Solar power is a widely known and used renewable energy source. An increase in technology has allowed solar power to be used in a wide variety of applications. Two types of solar panels generate heat into electricity. Thermal solar panels reduce or eliminate the consumption of gas and diesel, and reduce CO₂ emissions. Photovoltaic panels convert solar radiation into an electric current which can power any appliance. However, this is a more complex technology and is generally more expensive to manufacture than thermal panels.
Biomass is the energy source created from organic materials generated through a forced or spontaneous biological process.
Geothermal energy is obtained by harnessing heat from the ground. This type of energy can be used to heat and cool homes. It eliminates dependence on external energy and generates minimum waste. It is also hidden from view as it is placed underground, making it more aesthetically pleasing and easier to incorporate in a design.
Wind turbines are a useful application for areas without immediate conventional power sources, e.g., rural areas with schools and hospitals that need more power. Wind turbines can provide up to 30% of the energy consumed by a household but they are subject to regulations and technical specifications, such as the maximum distance at which the facility is located from the place of consumption and the power required and permitted for each property.
Buildings that integrate passive energy systems (bioclimatic buildings) are heated using non-mechanical methods, thereby optimizing natural resources. The use of optimal daylight plays an integral role in passive energy systems. This involves the positioning and location of a building to allow and make use of sunlight throughout the whole year. By using the sun's rays, thermal mass is stored into the building materials such as concrete and can generate enough heat for a room.
A green roof is a roof partially or completely covered with plants or other vegetation. This creates insulation that helps regulate the building's temperature. It also retains water, providing a water recycling system. It also provides soundproofing.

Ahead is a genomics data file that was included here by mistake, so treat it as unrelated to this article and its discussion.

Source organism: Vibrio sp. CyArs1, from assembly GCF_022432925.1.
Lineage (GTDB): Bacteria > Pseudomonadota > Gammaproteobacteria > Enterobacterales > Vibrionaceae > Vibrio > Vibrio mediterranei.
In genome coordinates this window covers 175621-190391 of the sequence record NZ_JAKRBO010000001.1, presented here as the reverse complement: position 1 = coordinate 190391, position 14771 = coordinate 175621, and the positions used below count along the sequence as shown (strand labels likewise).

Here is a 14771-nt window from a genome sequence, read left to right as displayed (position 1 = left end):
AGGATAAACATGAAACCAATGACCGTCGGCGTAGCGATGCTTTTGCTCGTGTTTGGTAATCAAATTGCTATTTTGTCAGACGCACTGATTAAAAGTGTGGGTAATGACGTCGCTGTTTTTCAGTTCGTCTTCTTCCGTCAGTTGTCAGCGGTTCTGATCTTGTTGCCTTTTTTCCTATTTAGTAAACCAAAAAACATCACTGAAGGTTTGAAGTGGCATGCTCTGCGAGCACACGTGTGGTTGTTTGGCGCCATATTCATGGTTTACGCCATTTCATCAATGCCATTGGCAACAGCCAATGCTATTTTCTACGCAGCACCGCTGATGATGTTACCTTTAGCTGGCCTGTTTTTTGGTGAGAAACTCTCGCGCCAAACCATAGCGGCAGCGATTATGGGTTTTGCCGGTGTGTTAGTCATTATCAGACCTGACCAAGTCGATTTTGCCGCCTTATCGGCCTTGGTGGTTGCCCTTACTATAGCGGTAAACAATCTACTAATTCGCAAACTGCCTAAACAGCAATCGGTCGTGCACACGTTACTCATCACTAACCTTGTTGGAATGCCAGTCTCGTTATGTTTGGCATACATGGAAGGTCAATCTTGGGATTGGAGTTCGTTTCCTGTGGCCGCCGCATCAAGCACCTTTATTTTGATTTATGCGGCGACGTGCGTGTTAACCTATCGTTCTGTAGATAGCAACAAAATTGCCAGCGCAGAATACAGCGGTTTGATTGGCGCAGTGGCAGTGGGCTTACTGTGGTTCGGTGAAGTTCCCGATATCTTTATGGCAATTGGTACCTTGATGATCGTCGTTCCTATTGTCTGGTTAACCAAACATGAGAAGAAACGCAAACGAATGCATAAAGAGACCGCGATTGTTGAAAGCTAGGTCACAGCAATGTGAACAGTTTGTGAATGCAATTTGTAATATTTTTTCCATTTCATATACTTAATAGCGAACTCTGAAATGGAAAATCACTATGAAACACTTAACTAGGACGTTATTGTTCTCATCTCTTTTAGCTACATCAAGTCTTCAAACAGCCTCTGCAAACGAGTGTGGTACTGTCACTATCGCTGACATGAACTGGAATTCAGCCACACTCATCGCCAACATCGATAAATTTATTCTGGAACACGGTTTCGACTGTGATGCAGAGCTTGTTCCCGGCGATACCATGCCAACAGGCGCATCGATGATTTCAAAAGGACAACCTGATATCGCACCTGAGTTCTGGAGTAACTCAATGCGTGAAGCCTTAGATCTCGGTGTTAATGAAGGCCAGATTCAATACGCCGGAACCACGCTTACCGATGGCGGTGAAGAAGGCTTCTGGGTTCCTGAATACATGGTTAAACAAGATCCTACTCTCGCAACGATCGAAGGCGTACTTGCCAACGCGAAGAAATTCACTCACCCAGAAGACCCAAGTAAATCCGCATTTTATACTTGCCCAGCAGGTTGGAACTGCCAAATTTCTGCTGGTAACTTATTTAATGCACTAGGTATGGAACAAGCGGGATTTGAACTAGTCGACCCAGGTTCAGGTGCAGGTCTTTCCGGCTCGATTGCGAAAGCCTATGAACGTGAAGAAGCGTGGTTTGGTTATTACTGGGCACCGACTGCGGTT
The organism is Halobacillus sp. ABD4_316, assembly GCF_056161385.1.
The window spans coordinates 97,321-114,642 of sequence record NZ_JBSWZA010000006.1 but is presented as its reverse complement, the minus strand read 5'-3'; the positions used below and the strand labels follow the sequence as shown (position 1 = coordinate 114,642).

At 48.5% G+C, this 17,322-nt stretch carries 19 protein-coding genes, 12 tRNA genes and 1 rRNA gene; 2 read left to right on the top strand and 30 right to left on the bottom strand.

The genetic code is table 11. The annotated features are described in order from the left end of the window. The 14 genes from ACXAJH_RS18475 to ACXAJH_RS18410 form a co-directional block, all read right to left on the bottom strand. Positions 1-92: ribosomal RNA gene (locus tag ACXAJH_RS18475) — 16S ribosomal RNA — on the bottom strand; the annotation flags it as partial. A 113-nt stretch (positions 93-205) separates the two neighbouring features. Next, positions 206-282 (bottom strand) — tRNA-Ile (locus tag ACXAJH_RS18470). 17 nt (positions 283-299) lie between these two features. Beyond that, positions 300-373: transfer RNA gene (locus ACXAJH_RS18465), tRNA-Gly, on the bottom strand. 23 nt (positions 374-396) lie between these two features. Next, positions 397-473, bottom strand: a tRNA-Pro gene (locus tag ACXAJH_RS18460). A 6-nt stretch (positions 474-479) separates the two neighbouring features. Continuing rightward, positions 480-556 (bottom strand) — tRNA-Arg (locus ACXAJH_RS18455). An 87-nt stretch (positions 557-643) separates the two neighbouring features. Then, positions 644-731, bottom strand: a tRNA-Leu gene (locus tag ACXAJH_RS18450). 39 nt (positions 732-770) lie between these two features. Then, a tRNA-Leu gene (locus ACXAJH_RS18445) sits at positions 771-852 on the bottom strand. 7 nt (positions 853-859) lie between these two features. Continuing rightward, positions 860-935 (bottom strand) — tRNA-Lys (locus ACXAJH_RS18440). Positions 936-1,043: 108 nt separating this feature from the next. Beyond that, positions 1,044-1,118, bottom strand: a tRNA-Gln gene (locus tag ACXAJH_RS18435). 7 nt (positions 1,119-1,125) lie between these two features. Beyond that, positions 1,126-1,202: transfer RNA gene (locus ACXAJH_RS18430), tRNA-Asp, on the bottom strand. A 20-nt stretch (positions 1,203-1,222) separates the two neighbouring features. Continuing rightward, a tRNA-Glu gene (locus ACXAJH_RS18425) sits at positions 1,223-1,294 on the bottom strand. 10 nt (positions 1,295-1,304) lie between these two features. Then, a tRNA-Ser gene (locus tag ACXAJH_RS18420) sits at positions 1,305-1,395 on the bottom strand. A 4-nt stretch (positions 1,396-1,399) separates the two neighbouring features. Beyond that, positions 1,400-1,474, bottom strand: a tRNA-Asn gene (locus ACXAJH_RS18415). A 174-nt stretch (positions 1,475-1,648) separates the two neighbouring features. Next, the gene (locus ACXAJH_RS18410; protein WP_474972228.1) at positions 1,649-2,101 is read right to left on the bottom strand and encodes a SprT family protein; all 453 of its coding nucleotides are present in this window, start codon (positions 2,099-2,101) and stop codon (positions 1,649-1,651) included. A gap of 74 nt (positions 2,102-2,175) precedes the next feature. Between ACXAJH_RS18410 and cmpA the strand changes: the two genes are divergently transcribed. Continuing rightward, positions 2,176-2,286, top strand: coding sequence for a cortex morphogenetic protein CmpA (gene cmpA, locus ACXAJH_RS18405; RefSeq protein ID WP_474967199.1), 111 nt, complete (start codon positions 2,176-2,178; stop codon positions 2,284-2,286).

Ecodesign in art and decorating
Recycling has been used in art since the early part of the 20th century, when cubist artist Pablo Picasso (1881-1973) and Georges Braque (1882-1963) created collages from newsprints, packaging and other found materials. The "Outside Art" movement is recognized as a genuine expressive art form, and is celebrated because of the materials used and not in spite of them. The same principle can be used inside the home, where found objects are now displayed with pride and collecting certain objects and materials to furnish a home is now admired rather than looked down upon.
There is a huge demand in Western countries to decorate homes in a "green" style. A lot of effort is placed into recycled product design and the creation of a natural look. This ideal is also a part of developing countries, although their use of recycled and natural products is often based in necessity and wanting to get maximum use out of materials.
- Cradle to Cradle Design
- Ecological design
- Environmental design
- European Ecodesign Directive 2009/125/EC
- Green building
- Life Cycle Assessment
- Sustainable design
- Sustainable development
- http://nupe.co.uk/an-interview-with-sustainable-design-company-moorbi/ Kamran Assadi for Nupè April 2013
- Kamran Assadi for Nupè, April 2013, "An Interview with Sustainable Design Company: Moorbi"
- Lacoste, R., Robiolle, M., Vital, X., (2011), "Ecodesign of electronic devices", DUNOD, France
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- Lindahl, M.: Designer's utilization of DfE methods. Proceedings of the 1st International Workshop on "Sustainable Consumption", 2003. Tokyo, Japan, The Society of Non-Traditional Technology (SNTT) and Research Center for Life Cycle Assessment (AIST).
- Wimmer W., Züst R., Lee K.-M. (2004): Ecodesign Implementation – A Systematic Guidance on Integrating Environmental Considerations into Product Development, Dordrecht, Springer
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- ISO TC 207/WG3
- ISO TR 14062
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- "Eco Deco", S. Walton
- "Small ECO Houses - Living Green in Style", C. Paredes Benitez, A. Sanchez Vidiella
- Ecodesign Centre
- EU Leonardo Project "Transfer of Knowledge in Ecodesign", 2005
- The European Commission's website on Ecodesign activities and related legislation including minimum requirements for energy using products
- The European Commission's Directory of LCA and Ecodesign services, tools and databases
- The European Commission's ELCD core database with Ecoprofiles (free of charge)
- Eco-design society
- Introduction to Ecodesign Tools
- Adventures in EcoDesign of Electronic Products - 1993-2007
- A small textbook on Environmental Effect Analysis (EEA)
- Environmental Effect Analysis (EEA) – Principles and structure
- EIME, the ecodesign methodology of the electrical and electronic industry
- 4E, IEA Implementing Agreement on Efficient Electrical End-Use Equipment